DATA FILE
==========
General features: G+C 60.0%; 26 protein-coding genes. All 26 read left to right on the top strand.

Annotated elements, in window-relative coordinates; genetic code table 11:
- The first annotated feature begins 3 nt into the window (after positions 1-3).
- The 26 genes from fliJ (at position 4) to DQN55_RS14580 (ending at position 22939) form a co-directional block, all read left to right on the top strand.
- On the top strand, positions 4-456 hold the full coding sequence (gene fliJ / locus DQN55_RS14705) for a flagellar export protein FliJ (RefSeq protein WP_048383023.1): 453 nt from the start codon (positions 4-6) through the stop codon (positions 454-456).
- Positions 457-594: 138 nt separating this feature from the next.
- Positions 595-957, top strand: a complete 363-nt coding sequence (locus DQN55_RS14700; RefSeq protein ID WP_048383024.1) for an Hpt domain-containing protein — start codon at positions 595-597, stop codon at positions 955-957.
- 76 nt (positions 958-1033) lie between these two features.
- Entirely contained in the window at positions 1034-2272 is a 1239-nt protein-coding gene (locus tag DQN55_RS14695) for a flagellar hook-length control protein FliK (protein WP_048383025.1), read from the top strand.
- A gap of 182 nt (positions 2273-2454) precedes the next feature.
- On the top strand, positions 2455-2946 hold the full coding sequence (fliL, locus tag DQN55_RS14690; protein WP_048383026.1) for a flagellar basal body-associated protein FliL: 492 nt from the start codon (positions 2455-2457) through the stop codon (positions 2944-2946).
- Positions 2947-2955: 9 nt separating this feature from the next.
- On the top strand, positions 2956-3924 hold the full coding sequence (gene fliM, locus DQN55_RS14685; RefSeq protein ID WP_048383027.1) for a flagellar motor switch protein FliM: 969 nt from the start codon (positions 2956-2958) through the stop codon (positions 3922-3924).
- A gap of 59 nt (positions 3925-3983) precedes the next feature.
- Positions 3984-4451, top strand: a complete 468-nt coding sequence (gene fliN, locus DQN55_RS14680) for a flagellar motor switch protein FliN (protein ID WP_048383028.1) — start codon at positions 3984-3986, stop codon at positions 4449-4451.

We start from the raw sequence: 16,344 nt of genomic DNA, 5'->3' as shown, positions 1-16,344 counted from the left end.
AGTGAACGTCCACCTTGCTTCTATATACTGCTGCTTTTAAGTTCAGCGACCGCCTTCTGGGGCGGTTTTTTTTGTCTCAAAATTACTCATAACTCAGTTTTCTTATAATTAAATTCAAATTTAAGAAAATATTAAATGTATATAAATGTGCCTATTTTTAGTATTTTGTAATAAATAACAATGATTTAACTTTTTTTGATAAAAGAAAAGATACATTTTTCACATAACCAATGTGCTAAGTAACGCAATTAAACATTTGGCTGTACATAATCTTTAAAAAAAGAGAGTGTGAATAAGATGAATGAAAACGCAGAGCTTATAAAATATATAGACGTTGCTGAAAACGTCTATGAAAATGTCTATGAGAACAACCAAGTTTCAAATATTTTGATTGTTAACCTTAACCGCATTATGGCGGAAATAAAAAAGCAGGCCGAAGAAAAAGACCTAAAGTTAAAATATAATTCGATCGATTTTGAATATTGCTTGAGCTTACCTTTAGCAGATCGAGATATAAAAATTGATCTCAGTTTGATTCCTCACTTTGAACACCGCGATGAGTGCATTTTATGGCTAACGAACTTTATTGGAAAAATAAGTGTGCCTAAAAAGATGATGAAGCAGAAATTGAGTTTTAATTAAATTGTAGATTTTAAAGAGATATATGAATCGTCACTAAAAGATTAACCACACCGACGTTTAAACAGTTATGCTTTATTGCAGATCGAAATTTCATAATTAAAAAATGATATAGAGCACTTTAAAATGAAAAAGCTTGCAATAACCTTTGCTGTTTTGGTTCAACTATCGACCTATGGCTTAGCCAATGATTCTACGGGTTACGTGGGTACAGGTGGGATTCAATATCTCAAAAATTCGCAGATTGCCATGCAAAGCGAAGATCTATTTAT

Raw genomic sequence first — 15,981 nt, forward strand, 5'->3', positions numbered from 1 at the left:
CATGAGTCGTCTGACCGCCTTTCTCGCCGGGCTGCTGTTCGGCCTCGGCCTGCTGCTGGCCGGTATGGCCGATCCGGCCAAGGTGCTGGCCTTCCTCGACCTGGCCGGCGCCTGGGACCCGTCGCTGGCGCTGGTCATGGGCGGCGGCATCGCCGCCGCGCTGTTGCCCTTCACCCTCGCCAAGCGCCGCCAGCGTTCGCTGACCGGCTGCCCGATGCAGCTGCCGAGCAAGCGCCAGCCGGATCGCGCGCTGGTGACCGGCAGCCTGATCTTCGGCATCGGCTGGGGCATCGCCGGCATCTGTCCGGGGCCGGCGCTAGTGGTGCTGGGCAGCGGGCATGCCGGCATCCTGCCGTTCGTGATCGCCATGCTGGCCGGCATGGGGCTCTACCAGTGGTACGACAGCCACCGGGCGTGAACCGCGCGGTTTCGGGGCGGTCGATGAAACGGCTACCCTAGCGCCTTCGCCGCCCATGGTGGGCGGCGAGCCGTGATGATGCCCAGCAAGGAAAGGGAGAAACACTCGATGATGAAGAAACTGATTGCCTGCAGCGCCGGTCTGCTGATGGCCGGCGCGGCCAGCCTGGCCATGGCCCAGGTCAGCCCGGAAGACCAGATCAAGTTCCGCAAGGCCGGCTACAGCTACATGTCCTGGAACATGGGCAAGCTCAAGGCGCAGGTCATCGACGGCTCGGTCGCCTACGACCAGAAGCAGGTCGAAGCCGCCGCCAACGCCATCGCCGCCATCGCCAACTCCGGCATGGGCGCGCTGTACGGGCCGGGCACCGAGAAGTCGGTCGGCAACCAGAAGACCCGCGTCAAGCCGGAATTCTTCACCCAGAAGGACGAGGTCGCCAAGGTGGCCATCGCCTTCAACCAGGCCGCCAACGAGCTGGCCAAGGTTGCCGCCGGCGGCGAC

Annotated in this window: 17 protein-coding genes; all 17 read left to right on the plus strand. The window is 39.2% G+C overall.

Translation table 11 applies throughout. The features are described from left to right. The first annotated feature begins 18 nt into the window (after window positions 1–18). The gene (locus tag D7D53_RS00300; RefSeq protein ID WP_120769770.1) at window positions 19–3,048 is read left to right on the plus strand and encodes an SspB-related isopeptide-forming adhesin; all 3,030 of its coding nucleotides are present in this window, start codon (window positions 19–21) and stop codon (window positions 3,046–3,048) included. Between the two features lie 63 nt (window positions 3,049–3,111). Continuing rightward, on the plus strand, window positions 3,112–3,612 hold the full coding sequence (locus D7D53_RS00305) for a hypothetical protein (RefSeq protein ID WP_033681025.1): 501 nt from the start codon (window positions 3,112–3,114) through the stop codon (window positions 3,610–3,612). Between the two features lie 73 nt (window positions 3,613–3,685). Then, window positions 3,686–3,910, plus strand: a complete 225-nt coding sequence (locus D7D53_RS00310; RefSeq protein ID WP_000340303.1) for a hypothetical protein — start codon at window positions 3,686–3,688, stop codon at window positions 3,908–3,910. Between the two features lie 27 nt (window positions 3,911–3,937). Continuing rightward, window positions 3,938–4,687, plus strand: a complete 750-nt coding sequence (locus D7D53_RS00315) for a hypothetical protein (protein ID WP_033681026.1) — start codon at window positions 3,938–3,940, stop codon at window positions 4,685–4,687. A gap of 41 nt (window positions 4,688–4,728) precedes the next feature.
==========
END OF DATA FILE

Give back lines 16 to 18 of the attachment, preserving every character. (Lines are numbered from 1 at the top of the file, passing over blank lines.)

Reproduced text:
We start from the raw sequence: 16,344 nt of genomic DNA, 5'->3' as shown, positions 1-16,344 counted from the left end.
AGTGAACGTCCACCTTGCTTCTATATACTGCTGCTTTTAAGTTCAGCGACCGCCTTCTGGGGCGGTTTTTTTTGTCTCAAAATTACTCATAACTCAGTTTTCTTATAATTAAATTCAAATTTAAGAAAATATTAAATGTATATAAATGTGCCTATTTTTAGTATTTTGTAATAAATAACAATGATTTAACTTTTTTTGATAAAAGAAAAGATACATTTTTCACATAACCAATGTGCTAAGTAACGCAATTAAACATTTGGCTGTACATAATCTTTAAAAAAAGAGAGTGTGAATAAGATGAATGAAAACGCAGAGCTTATAAAATATATAGACGTTGCTGAAAACGTCTATGAAAATGTCTATGAGAACAACCAAGTTTCAAATATTTTGATTGTTAACCTTAACCGCATTATGGCGGAAATAAAAAAGCAGGCCGAAGAAAAAGACCTAAAGTTAAAATATAATTCGATCGATTTTGAATATTGCTTGAGCTTACCTTTAGCAGATCGAGATATAAAAATTGATCTCAGTTTGATTCCTCACTTTGAACACCGCGATGAGTGCATTTTATGGCTAACGAACTTTATTGGAAAAATAAGTGTGCCTAAAAAGATGATGAAGCAGAAATTGAGTTTTAATTAAATTGTAGATTTTAAAGAGATATATGAATCGTCACTAAAAGATTAACCACACCGACGTTTAAACAGTTATGCTTTATTGCAGATCGAAATTTCATAATTAAAAAATGATATAGAGCACTTTAAAATGAAAAAGCTTGCAATAACCTTTGCTGTTTTGGTTCAACTATCGACCTATGGCTTAGCCAATGATTCTACGGGTTACGTGGGTACAGGTGGGATTCAATATCTCAAAAATTCGCAGATTGCCATGCAAAGCGAAGATCTATTTAT

Raw genomic sequence first — 15,981 nt, forward strand, 5'->3', positions numbered from 1 at the left: